VILLANOVA, Pa. – The economy is still a top concern in 2013. Villanova School of Business Economists Peter Zaleski and David Fiorenza have made several projections about what to look for in the coming year on the path to fiscal recovery.
David Fiorenza has extensive expertise in municipal finance and has previously worked in municipal government as the CFO of the Township of Radnor, Pa., and Borough Manager of Kennett Square in Chester County, Pa. He continues to consult with municipalities in Pennsylvania, and is a current member of the PA & National Government Finance Officers Association (GFOA). Fiorenza has been involved with bond issues and the refunding of bonds with most of the municipalities for which he has worked or consulted.
Philadelphia and Pennsylvania economic conditions for 2013:
- Our area will move with caution for expansion of businesses. Energy and health care will continue to have steady growth. This area continues to be resilient as there is such a cluster of industries in Philadelphia and the surrounding suburbs: universities, health care, pharmaceutical, etc.
- The food industry and restaurants will continue to look for savings as they work on low profit margins. That could mean smaller portions, smaller size of containers, etc.
- The regional economy continues to heal slowly but faster than other areas of the country. The region has many facets: sea and river ports, airports, major highways, centrally located to the three major cities of New York, Baltimore & Washington.
- The Philadelphia area does not fall into recessions as quick as other parts of the country. The New Jersey shore is the one “Achilles” for our area due to natural disasters.
- Gaming has been positive for the State of Pennsylvania. The state continues to see slight increases in gaming each month.
- Pennsylvania has hurt Atlantic City gambling. Also, Hurricane Sandy has hurt New Jersey revenues. Many conventions, trade shows, conferences, concerts and other events were postponed, canceled or rescheduled in Atlantic City. This has a multiplier effect on the city, county and state revenues.
Municipalities and County Government:
- Municipal, county and city governments will continue to have very austere budgets as they continue to look for ways to cover their pension plans, medical and health benefits and any unfunded liabilities. The unfunded liabilities are the biggest risks and expense cliff for municipalities. Take away unfunded liabilities and municipalities will become more solvent.
- Local boroughs in the tri state area will continue to struggle and look for other sources to revitalize and gentrify their small town urban areas.
- As unemployment rates start to decline and workers are added to payrolls, areas with wage or earned income tax will see a steadier flow of tax revenues.
- Building permits for new construction or remodeling will be an indicator of whether municipalities will see other revenues in 2013.
- From an Economics viewpoint, taxpayers in other states who may never visit New Jersey should not have to pay for shore owners’ rebuilding expenses.
- From a moral and social view point, our country has had various agencies with a budget to correct the problems that have occurred from natural disasters. FEMA is one example. In addition, our country has other programs to assist various industries, such as subsidies and grants.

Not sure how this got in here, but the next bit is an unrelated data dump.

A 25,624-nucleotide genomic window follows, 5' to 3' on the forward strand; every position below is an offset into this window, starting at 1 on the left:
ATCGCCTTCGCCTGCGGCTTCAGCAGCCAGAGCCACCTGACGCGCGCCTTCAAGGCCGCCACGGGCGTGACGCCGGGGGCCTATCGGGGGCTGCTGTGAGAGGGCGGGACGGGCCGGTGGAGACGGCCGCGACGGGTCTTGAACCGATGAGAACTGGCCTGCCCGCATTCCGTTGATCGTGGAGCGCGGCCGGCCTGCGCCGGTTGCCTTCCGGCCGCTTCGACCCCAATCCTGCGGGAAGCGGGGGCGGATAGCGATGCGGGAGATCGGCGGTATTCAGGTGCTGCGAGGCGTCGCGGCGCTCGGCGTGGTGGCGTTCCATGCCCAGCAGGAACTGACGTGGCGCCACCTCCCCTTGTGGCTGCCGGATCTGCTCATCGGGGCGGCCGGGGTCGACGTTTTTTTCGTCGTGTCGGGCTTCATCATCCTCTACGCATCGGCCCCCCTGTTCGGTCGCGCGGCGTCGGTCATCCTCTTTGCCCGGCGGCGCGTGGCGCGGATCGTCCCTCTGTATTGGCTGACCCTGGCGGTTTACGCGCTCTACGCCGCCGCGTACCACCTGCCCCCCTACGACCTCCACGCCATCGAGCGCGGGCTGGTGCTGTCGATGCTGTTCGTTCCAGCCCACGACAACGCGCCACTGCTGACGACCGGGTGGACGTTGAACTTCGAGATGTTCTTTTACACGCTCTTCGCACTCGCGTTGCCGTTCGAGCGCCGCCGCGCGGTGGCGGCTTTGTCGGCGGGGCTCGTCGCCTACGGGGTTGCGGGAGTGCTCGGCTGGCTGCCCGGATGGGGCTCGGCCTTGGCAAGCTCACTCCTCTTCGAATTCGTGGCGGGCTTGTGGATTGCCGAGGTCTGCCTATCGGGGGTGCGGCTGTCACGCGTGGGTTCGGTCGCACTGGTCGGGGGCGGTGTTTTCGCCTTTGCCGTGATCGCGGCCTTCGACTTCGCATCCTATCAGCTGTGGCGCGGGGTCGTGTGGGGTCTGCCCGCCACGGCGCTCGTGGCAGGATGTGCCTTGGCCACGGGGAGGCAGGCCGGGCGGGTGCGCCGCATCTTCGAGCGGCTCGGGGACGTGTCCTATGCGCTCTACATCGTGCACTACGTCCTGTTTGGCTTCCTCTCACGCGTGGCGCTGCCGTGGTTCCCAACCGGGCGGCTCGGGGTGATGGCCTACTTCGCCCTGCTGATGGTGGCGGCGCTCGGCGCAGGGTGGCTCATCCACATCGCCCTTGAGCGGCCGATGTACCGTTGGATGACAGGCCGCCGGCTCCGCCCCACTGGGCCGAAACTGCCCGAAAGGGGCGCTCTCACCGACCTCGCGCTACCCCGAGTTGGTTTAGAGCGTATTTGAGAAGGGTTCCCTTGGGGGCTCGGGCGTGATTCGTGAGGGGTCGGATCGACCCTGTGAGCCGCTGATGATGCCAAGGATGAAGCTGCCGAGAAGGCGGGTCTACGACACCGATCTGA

- States also have their own Emergency Management Agencies, but they operate with smaller budgets.
Peter Zaleski is an economics professor at the Villanova School of Business. He predicts that, in many respects, 2013 will carry the chains that were forged in 2012.
- While headline inflation numbers appear tame, those numbers ignore fuel and food prices. Actual inflation, as felt by the real consumer, will continue to erode real purchasing power.
- For the past four years, the business sector has been reluctant to make real investment and hire permanent full-time workers. If increasing government involvement in the economy continues into 2013, business growth will continue to stagnate and labor force participation will continue to fall.
The Federal Debt and Deficit:
- Under current policies, the Fiscal Cliff can only be postponed at best. So, federal borrowing will continue to be an issue into the New Year.
Pent-up Consumer Demand:
- What's under the radar screen? The answer is pent-up consumer demand. Over the past four years, uncertainty has made households reluctant to make the big purchases. But consumers are an impatient lot, and this behavior cannot last. People have been holding cars longer, postponed moving and postponed forming new households.
Repeat of Household Debt/Stock Market Sell-Off:
- Even if the macroeconomy does not improve, people will eventually start spending more on the big ticket items. Real estate and autos are already showing signs of a rebound. The drawback is that government policy has not encouraged people to save during the past four years - so one of two things will happen. We might be in for another round of higher household debt, and/or we might see a sell-off in the inflated stock market.
About Villanova University: Since 1842, Villanova University’s Augustinian Catholic intellectual tradition has been the cornerstone of an academic community in which students learn to think critically, act compassionately and succeed while serving others. There are more than 10,000 undergraduate, graduate and law students in the University's five colleges – the College of Liberal Arts and Sciences, the Villanova School of Business, the College of Engineering, the College of Nursing and the Villanova University School of Law. As students grow intellectually, Villanova prepares them to become ethical leaders who create positive change everywhere life takes them.